In yet another attempt at diversifying this website, I am dedicating this entry to the first quarterly shipment of beers in The Bruery's latest membership club - The Preservation Society. Unlike their other membership levels, The Reserve Society and The Hoarders Society, this one does not let members choose additional bottles or special releases as part of their dues, but rather opts for 4 shipments of 3 beers throughout the year. You can cancel your membership at any quarter and/or opt to upgrade at the end of the year when there is open registration for the next level up, The Reserve Society.
So before I get to talking about these 3 beers, it should be known that I am not really the biggest of Bruery fans. I appreciate their brewing philosophy and approach. I especially like that they've brought craft beer to a higher level in the outer Los Angeles area. But, I've never quite been won over by their overall beers to tip over into the "fanboy" zone that so many beer enthusiasts seem to be. That said, I was both excited for and pleased with Imperial Loakal Red. I'm a huge amber/red beer guy. I like the balance of hops and malts best within this brewing style. The fact that The Bruery was including a particularly hoppy beer in this first quarter shipment was both a surprise and a pleasure. This baby tasted like sweet citrus, bitter toffee, and floral pine! With an abv kicked up to 12%, it also packed a punch. An awesome, oaky, vanilla, and hoppy punch...but a punch nonetheless. The fact that this one is now available in limited quantities on their website for additional purchase is an excellent thing...I've ordered several already.
Of the three beers included in this shipment, White Chocolate is probably the most infamous of the lot. It's also easily the most sought after and a good selling point for the Preservation Society memberships. As far as I'm concerned, this beer sits up there with the other decadent beers that The Bruery offers like Black Tuesday, Grey Monday, Chocolate Rain, and Melange 3. While maybe not quite as prestigious as those beers, it's in the same range of abv and notoriety. Being billed as a "summer" barley-wine, the appearance is certainly light and fluffy. But the additions of vanilla beans and cacao nibs give this beer an insane flavor profile. It. Is. White. Chocolate. The aroma, the taste, the texture. It's a spot on representation of what the beer claims to be. I opened this one on my wedding anniversary and shared it with a few close friends who were over. To explain how great I thought this beer was...I immediately regretted pouring out too much for everyone else and wish I had had more for myself.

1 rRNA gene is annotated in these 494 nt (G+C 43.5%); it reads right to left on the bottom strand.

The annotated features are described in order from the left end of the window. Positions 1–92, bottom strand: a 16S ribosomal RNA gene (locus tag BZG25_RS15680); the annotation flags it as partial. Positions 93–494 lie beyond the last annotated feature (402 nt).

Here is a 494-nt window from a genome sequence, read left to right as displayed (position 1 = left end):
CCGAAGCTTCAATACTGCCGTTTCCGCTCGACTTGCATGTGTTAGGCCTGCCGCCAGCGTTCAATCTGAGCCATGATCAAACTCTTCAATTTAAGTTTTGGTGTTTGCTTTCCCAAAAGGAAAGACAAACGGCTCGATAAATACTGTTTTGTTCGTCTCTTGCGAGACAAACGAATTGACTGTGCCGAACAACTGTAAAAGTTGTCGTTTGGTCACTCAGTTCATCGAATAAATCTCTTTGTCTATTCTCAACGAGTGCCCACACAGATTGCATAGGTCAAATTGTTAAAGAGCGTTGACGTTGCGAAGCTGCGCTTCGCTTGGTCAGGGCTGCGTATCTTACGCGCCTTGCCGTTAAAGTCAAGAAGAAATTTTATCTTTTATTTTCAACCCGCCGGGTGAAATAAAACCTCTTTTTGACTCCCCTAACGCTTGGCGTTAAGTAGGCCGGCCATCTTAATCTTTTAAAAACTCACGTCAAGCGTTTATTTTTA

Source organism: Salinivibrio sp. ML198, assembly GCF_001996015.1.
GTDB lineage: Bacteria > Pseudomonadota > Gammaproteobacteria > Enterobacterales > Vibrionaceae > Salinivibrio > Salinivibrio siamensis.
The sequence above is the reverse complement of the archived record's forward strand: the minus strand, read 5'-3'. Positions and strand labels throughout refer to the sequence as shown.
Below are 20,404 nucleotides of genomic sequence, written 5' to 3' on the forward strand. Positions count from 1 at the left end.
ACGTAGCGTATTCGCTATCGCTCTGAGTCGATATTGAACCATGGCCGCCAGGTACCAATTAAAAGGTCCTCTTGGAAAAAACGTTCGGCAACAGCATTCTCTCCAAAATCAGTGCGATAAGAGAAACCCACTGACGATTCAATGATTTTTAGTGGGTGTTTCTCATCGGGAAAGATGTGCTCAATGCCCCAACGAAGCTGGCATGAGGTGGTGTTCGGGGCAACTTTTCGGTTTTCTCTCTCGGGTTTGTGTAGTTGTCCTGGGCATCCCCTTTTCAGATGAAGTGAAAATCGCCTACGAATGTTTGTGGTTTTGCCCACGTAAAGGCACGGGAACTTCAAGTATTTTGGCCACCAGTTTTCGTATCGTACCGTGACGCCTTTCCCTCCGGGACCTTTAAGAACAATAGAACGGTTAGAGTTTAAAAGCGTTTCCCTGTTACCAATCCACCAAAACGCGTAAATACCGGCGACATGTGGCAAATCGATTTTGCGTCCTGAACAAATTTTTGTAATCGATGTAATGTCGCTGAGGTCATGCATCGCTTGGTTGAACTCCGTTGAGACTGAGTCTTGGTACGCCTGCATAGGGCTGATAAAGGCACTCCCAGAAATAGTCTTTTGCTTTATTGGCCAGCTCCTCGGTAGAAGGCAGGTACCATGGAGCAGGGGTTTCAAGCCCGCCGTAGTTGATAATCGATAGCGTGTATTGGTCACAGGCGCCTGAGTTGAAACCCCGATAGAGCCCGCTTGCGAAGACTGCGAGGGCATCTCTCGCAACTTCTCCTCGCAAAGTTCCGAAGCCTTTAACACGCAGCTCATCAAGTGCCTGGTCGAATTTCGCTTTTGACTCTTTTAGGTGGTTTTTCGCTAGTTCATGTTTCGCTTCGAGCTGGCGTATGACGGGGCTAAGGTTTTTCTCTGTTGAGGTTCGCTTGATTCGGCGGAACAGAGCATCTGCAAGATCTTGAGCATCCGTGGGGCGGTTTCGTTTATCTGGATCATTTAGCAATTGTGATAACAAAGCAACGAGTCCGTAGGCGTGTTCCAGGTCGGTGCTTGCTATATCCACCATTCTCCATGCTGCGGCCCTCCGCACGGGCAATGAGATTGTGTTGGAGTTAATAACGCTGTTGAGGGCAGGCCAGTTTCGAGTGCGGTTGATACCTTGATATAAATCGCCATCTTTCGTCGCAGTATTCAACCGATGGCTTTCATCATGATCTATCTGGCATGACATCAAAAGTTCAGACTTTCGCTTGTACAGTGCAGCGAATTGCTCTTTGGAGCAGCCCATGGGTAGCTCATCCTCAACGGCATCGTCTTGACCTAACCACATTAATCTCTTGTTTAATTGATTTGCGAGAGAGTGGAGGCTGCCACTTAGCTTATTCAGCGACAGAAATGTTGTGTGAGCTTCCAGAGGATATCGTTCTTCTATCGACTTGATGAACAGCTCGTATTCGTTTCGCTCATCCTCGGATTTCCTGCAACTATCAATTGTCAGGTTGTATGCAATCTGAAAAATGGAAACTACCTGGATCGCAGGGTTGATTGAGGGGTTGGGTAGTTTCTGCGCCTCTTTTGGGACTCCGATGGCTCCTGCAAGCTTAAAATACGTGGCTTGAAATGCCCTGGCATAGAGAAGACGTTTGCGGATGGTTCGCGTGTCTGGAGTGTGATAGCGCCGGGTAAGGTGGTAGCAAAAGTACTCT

The last of the first quarter Bruery brews was the sour of the group. I'm not a sour fan. I'm open to trying them and I dig the occasional wild or farmhouse ale. But when it comes to straight up sours, they just don't jive with me. It could be my weakness for overly acidic foods and drinks. It could be my sordid past with Sour Patch Kids. Or it could just be that I don't quite have the refined palate that I think I do. But whatever it is, despite the fact that Sans Pagaie is one of the higher rated kriek beers you can find, I couldn't finish the bottle. In fact, it made me feel like shit. And at only 6% abv, it wasn't an alcohol thing. It was an acid reflux thing. And it sucked. Hard! Thankfully a friend came over later in the day who loves the puckering stuff and gladly finished what I couldn't.
So simply put, is the cost of a quarterly payment worth it for the quality of beers The Bruery includes in this package. My answer so far is yes. Two out of three killer beers and one that just isn't my thing easily justify the price point for some finely crafted brews that I couldn't easily get otherwise. Will every quarter be as good as this? Probably not. But I'd guess that most will come close and a few will probably even surpass it. If nothing else, they've got me hooked for the next shipment.